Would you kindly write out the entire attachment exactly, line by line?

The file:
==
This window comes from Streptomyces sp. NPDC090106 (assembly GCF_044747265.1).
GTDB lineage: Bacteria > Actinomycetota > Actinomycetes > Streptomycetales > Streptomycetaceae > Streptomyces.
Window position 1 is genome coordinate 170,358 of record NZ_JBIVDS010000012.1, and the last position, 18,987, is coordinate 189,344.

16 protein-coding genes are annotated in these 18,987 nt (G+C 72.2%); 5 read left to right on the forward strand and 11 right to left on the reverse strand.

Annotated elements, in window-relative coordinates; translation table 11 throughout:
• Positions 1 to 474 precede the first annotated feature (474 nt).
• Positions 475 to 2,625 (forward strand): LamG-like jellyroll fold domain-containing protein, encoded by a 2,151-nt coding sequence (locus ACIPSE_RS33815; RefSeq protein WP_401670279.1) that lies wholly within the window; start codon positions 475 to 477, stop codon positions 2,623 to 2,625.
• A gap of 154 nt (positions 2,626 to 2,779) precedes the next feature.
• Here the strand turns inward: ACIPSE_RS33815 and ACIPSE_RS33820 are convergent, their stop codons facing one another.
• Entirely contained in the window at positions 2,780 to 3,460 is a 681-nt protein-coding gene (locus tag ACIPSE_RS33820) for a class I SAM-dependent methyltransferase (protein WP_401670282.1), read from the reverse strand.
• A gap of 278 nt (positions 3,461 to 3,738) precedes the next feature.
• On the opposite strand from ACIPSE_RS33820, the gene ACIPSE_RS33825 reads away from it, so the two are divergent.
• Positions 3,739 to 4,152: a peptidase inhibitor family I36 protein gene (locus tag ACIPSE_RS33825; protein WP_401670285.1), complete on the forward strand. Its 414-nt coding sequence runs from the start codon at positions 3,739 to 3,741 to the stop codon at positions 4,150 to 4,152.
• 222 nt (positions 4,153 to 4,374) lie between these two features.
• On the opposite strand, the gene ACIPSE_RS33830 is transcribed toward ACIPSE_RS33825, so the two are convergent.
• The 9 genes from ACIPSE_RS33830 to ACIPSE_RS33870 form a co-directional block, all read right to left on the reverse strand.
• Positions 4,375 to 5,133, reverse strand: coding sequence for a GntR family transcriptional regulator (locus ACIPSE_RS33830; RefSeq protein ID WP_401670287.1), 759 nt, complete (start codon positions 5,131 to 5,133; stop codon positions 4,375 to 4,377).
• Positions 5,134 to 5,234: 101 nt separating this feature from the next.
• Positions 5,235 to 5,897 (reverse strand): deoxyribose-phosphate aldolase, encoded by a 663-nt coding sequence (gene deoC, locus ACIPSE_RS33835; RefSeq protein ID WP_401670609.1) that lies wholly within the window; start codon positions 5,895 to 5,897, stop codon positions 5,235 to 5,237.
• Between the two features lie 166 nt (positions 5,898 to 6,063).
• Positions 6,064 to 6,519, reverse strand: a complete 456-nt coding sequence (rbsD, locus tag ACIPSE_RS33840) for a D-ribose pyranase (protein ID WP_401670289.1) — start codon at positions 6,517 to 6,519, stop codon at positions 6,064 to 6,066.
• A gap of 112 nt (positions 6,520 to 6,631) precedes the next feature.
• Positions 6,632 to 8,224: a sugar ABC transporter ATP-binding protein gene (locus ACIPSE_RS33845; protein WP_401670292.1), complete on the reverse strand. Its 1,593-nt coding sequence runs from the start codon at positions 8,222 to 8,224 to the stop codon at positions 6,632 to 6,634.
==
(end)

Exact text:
This window comes from Streptomyces sp. NPDC090106 (assembly GCF_044747265.1).
GTDB lineage: Bacteria > Actinomycetota > Actinomycetes > Streptomycetales > Streptomycetaceae > Streptomyces.
Window position 1 is genome coordinate 170,358 of record NZ_JBIVDS010000012.1, and the last position, 18,987, is coordinate 189,344.

16 protein-coding genes are annotated in these 18,987 nt (G+C 72.2%); 5 read left to right on the forward strand and 11 right to left on the reverse strand.

Annotated elements, in window-relative coordinates; translation table 11 throughout:
• Positions 1 to 474 precede the first annotated feature (474 nt).
• Positions 475 to 2,625 (forward strand): LamG-like jellyroll fold domain-containing protein, encoded by a 2,151-nt coding sequence (locus ACIPSE_RS33815; RefSeq protein WP_401670279.1) that lies wholly within the window; start codon positions 475 to 477, stop codon positions 2,623 to 2,625.
• A gap of 154 nt (positions 2,626 to 2,779) precedes the next feature.
• Here the strand turns inward: ACIPSE_RS33815 and ACIPSE_RS33820 are convergent, their stop codons facing one another.
• Entirely contained in the window at positions 2,780 to 3,460 is a 681-nt protein-coding gene (locus tag ACIPSE_RS33820) for a class I SAM-dependent methyltransferase (protein WP_401670282.1), read from the reverse strand.
• A gap of 278 nt (positions 3,461 to 3,738) precedes the next feature.
• On the opposite strand from ACIPSE_RS33820, the gene ACIPSE_RS33825 reads away from it, so the two are divergent.
• Positions 3,739 to 4,152: a peptidase inhibitor family I36 protein gene (locus tag ACIPSE_RS33825; protein WP_401670285.1), complete on the forward strand. Its 414-nt coding sequence runs from the start codon at positions 3,739 to 3,741 to the stop codon at positions 4,150 to 4,152.
• 222 nt (positions 4,153 to 4,374) lie between these two features.
• On the opposite strand, the gene ACIPSE_RS33830 is transcribed toward ACIPSE_RS33825, so the two are convergent.
• The 9 genes from ACIPSE_RS33830 to ACIPSE_RS33870 form a co-directional block, all read right to left on the reverse strand.
• Positions 4,375 to 5,133, reverse strand: coding sequence for a GntR family transcriptional regulator (locus ACIPSE_RS33830; RefSeq protein ID WP_401670287.1), 759 nt, complete (start codon positions 5,131 to 5,133; stop codon positions 4,375 to 4,377).
• Positions 5,134 to 5,234: 101 nt separating this feature from the next.
• Positions 5,235 to 5,897 (reverse strand): deoxyribose-phosphate aldolase, encoded by a 663-nt coding sequence (gene deoC, locus ACIPSE_RS33835; RefSeq protein ID WP_401670609.1) that lies wholly within the window; start codon positions 5,895 to 5,897, stop codon positions 5,235 to 5,237.
• Between the two features lie 166 nt (positions 5,898 to 6,063).
• Positions 6,064 to 6,519, reverse strand: a complete 456-nt coding sequence (rbsD, locus tag ACIPSE_RS33840) for a D-ribose pyranase (protein ID WP_401670289.1) — start codon at positions 6,517 to 6,519, stop codon at positions 6,064 to 6,066.
• A gap of 112 nt (positions 6,520 to 6,631) precedes the next feature.
• Positions 6,632 to 8,224: a sugar ABC transporter ATP-binding protein gene (locus ACIPSE_RS33845; protein WP_401670292.1), complete on the reverse strand. Its 1,593-nt coding sequence runs from the start codon at positions 8,222 to 8,224 to the stop codon at positions 6,632 to 6,634.